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Have You Any Space for me to Join?

Currently we have vacancies in all sections. See the appropriate Section in this website for the updated position in this regard.

Leaders and adult helpers are always welcome to join and assist.

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I’m in Another Scout Group in Another Association but I Think that your Scout Group Will be Better for me, May I Join?

In the past we have had many Scouts from other Scout Groups come along and joined and found that they could soon settle into our friendly Scout Group and yes, any badges and awards you have gained elsewhere will be acknowledged by us and the appropriate badge or award in our training programme given without further testing. Please follow this link for information on joining.

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I’m an Adult, how do I Get Involved as a Leader?

We are always looking for new leaders and helpers, or those offering specialist training and examiners. It is so simple, either complete an application form, or e-mail Skip or telephone and he will take it from there.

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If I Miss a Meeting, is that a Problem?

Each week or in advance the Section leaders compile a programme for that week’s meeting, so if you find that you are unable to attend a simple telephone call or e-mail to the respective leader and alternative arrangements can be made. Of course we all have things that crop up from time to time, but obviously the more leaders and helpers that we have to more easier it is to accommodate these occurrences.

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What is the Scout Group's Catchment Area?

The scout group does not have a catchment area per se, the scout group welcomes anybody who wishes to join. However, it should be noted that a typical weekly meeting usually lasts an hour and a half so travel time may be a factor for you to consider. We are located in Streatley so attract members who live in Streatley, Goring (-on-Thames), and surrounding towns and villages such as Lower Basildon, Woodcote, Littlestoke, Cholsey, Wallingford, Newbury, Henley-on-Thames, and Compton. Some of our current Scouts attend state schools such as The Downs School, and Theale Green; and independent schools such as The Oratory School, Wellington College and Abingdon College. Some of our current Cubs attend state school such as Streatley C.E. Primary School; and independent schools such as Abingdon Preparatory School, and Moulsford Preparatory School.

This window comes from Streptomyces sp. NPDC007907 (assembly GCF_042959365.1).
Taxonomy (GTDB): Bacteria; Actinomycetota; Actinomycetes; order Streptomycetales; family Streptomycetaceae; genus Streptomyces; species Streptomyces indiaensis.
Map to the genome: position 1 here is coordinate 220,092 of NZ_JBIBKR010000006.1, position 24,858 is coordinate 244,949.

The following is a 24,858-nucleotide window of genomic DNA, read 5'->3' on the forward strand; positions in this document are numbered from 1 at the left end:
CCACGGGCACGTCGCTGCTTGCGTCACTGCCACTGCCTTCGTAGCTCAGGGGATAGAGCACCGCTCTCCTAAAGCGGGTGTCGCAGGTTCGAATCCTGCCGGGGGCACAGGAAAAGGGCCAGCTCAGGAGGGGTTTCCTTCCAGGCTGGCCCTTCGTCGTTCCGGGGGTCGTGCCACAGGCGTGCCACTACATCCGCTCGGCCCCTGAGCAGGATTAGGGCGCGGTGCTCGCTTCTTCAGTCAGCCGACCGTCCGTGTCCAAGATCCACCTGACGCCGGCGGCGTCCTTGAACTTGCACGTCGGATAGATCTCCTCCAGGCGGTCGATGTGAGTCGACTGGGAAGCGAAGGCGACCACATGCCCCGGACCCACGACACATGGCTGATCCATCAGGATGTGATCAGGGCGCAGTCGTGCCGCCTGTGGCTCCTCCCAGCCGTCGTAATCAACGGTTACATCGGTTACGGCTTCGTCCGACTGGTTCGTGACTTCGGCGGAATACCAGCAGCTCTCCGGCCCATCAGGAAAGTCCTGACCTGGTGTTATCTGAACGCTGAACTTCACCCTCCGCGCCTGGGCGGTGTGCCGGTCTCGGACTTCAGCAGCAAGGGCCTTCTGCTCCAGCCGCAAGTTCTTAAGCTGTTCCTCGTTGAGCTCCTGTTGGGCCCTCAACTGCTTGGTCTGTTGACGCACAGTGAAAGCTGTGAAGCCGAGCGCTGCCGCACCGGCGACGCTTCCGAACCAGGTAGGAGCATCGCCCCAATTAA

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Did Baden-Powell not say that "Scouting is a movement, because it moves forward. As soon as it stops moving, it becomes an organisation and is no longer Scouting"? Therefore should you not move with the times?

No, Baden-Powell did not say that; it is one of the biggest misquotes in scouting. It is claimed to be a quote from Baden-Powell but those that quote it never have a proper citation. The closest source actually says this:

"A Scout officer came to me the other day with a scheme for organising the Movement on a better footing than hereto. It involved a certain amount of expense in offices, whole-time secretaries, etc. [...] in this more centralised and ordered system a far more accurate record could be kept of the development, a more regular standard of efficiency among Troops could be set up, and a better general supervision maintained."

"My dear chap! But you have not got the hang of Scouting. We are a movement not an organisation."

Baden-Powell, 'The Scouter', July 1921.

Therefore, the quote actually means something quite different, Baden-Powell is objecting to scouting being a top-down organisation with paid staff. The BBS and BGS has no paid staff and its structure is faithful to how Baden-Powell envisaged a movement. Of course there are other Scout Organisations both in the UK and other countries that make up the Scout Movement.